- Car costs (loan repayments, tax, repairs etc.)
- Food shopping
- Loans and credit card payments
Try not to miss anything out and be as accurate as possible. If you have to guess, especially about food shopping, it’s actually better to overestimate than work with a lower figure.
Examine your bank statements
While you’re in the process of noting down your outgoings, check through your bank statements with a fine-toothed comb. Don’t be surprised if you find small regular payments, such as subscriptions and warranties, which you’ve forgotten about.
What’s the point of budgeting?
Making a budget is a worthwhile exercise if you keep finding yourself without much cash at the end of each month. By making a budget, you’ll be able to see, at a glance, how much money you’ve got coming in. More importantly, you’ll be able to see exactly where your hard-earned cash is flowing out.
A budget gives you a firmer grip on your finances by distinguishing between the essential things you have to pay for and the luxuries you could live without. The added bonus? You’ll know exactly where all your money is going and you’ll start to feel you’ve got control of your finances.
Finding your disposable income
When you’ve finished your budget, you should have a figure for your total income and a clear list of your outgoings. Add your outgoings up and subtract them from your income. The figure you’re left with is your monthly disposable income. This is the cash you have to work with after you’ve covered all your other expenses.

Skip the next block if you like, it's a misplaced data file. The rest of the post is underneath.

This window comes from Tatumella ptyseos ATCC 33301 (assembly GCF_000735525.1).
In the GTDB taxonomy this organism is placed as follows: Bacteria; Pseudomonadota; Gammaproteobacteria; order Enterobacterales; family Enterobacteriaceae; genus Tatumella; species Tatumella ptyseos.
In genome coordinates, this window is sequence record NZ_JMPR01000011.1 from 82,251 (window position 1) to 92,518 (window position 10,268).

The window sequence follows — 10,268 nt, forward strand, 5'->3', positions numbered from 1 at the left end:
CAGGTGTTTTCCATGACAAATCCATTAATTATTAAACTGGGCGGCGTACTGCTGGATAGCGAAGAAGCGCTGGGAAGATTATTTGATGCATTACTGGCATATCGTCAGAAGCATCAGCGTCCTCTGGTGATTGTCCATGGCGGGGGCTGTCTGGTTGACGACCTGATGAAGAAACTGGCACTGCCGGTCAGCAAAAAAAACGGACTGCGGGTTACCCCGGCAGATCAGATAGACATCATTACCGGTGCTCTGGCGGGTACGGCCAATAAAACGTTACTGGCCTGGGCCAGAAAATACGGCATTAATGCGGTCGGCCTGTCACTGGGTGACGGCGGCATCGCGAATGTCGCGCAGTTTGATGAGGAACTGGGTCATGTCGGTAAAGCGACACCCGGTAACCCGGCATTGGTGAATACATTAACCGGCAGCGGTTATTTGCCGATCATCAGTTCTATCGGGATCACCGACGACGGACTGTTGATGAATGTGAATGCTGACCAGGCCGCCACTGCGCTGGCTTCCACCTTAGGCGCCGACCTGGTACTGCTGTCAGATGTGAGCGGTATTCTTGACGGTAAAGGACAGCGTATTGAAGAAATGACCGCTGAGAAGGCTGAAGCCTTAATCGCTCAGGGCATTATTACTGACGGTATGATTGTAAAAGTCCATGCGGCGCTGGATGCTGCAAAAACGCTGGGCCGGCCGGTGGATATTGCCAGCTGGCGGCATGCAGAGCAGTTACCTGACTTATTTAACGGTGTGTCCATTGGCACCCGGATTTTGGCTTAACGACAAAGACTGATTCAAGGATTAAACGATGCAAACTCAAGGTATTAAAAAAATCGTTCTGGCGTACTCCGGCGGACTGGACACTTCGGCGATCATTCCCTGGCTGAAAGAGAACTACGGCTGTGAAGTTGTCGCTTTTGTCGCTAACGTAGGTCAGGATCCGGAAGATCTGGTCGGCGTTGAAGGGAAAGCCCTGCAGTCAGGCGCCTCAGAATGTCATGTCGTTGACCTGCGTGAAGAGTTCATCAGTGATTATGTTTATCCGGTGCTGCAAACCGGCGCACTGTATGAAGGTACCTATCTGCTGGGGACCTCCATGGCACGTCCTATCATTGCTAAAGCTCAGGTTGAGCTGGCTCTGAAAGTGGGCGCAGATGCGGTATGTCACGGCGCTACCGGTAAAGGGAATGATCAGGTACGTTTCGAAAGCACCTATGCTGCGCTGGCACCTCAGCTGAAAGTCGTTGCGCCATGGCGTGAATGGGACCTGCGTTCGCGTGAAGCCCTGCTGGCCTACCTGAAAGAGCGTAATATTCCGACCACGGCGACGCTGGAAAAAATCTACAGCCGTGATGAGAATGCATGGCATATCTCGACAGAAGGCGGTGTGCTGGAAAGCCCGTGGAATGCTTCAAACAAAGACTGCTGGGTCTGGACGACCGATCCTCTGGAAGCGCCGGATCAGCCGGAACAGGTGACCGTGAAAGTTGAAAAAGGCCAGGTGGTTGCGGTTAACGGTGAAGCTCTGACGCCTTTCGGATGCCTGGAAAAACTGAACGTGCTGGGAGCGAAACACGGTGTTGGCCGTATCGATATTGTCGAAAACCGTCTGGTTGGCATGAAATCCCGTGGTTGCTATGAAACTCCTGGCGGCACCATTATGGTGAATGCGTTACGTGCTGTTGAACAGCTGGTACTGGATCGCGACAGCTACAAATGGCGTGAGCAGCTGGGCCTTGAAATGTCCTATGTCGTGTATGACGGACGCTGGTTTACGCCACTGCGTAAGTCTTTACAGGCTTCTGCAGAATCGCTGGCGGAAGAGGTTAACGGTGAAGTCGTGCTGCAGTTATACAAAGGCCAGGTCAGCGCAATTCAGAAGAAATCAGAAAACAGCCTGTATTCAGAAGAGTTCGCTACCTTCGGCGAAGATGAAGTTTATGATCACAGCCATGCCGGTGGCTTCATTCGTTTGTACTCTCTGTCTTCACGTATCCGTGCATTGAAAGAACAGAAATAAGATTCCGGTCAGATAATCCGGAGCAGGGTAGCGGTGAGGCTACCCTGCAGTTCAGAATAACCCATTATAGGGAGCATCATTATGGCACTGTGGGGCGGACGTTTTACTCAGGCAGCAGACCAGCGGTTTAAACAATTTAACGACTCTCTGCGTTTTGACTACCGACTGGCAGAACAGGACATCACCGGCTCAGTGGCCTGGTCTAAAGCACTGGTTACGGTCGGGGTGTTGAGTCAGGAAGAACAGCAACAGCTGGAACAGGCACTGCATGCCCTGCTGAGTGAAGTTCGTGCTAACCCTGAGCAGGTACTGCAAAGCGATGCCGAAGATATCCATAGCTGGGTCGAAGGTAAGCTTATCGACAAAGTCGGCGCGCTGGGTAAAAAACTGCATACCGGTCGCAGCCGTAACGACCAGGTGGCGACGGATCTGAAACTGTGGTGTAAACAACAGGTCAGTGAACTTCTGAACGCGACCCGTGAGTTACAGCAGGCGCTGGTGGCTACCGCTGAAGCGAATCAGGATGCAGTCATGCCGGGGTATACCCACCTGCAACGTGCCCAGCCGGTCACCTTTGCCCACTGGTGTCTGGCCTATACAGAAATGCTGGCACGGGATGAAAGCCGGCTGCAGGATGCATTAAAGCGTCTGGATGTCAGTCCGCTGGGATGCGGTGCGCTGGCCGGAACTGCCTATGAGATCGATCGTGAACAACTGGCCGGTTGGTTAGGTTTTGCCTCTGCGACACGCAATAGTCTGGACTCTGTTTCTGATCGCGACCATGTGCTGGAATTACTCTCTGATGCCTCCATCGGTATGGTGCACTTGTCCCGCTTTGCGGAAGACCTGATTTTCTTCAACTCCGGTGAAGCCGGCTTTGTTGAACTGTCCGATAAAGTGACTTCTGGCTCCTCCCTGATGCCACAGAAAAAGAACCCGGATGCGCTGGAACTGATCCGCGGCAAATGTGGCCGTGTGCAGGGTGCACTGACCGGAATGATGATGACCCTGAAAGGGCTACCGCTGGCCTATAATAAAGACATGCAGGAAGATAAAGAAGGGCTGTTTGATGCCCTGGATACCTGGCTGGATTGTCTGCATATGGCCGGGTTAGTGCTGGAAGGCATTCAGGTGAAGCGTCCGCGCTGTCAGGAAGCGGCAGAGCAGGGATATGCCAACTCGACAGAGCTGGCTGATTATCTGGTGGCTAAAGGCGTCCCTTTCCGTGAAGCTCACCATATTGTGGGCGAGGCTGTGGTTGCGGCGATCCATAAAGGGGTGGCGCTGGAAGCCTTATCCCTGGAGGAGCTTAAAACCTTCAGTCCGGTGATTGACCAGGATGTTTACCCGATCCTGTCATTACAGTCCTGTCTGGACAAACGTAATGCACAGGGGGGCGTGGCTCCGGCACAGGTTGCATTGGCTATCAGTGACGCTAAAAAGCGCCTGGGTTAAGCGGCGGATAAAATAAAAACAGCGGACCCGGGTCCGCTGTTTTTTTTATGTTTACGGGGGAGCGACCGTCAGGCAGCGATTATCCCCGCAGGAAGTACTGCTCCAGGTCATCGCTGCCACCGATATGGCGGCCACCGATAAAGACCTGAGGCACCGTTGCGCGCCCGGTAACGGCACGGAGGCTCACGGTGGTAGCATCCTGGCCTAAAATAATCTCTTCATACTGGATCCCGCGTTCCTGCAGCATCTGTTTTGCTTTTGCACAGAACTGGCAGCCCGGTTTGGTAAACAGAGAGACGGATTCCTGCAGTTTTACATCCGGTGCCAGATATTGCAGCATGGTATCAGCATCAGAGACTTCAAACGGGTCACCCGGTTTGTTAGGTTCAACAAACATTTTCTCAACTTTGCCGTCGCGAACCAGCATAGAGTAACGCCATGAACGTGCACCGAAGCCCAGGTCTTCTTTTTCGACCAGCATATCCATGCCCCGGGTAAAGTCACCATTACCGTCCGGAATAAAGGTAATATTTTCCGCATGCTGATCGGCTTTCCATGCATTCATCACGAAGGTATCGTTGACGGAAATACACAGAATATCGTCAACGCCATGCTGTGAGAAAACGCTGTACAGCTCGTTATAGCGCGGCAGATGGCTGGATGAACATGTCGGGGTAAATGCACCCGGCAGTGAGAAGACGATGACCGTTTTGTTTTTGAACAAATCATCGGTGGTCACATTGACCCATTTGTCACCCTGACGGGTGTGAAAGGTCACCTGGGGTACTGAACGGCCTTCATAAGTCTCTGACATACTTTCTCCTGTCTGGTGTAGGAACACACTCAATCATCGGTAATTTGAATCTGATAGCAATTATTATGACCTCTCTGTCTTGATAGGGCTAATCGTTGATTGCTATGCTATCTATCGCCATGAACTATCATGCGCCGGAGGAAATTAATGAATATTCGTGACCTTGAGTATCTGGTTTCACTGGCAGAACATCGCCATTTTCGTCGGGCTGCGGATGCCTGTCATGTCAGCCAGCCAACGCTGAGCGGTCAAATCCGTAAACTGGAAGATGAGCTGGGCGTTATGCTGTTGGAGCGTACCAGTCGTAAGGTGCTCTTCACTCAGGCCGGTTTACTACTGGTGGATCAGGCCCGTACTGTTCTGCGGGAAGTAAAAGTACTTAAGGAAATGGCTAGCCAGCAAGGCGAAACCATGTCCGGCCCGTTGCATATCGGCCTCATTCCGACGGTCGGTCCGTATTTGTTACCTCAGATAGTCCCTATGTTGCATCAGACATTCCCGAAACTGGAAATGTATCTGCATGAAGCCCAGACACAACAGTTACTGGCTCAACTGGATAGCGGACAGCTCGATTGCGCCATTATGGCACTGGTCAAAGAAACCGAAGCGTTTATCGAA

The whole point of making a budget is to put you in control of your disposable income. If you want to buy a certain thing or put money into savings, you should be able to look at your budget and work out where else you might have to cut costs.
You can't always save money
It’s not always easy to reduce your outgoings. Your rent, for example, is more likely to go up than it is to ever come down. Yes, you could downsize or move to a cheaper area, but that’s more of a long-term option.
In the short term, your rent is a fixed cost. Council Tax is likely to be another fixed cost. That said, you’ll undoubtedly be able to find at least one outgoing that you’ll be able to reduce or, better still, cut out altogether.
Once you’ve finished your budget, have a look at your outgoings. Your aim is to reduce or eliminate your regular expenses.
Remember the example of budgeting for the cinema? Let’s use this to illustrate the idea of cutting costs. Our budget for a cinema trip included:
- Taxi fares both ways
- Snacks and drinks from the counter
In this scenario, you could cut costs by:
- Catching the bus instead of a taxi
- Looking out for off-peak or two-for-one ticket offers
- Smuggle in your own snacks and drinks
The biggest way to save money on a trip to the cinema would be not bothering with the cinema at all. However, the aim of budgeting is make small changes that add up to bigger savings, not to make yourself miserable by cutting out everything you enjoy.
The things you should always cut out completely are unnecessary expenses. Maybe you have a gym membership that automatically comes out of your account…except you haven’t set foot in there for months. Perhaps you signed up to a TV streaming service so you could watch a certain show…but the show finished and there’s nothing else you want to watch. Time to cut the cord and use that money elsewhere.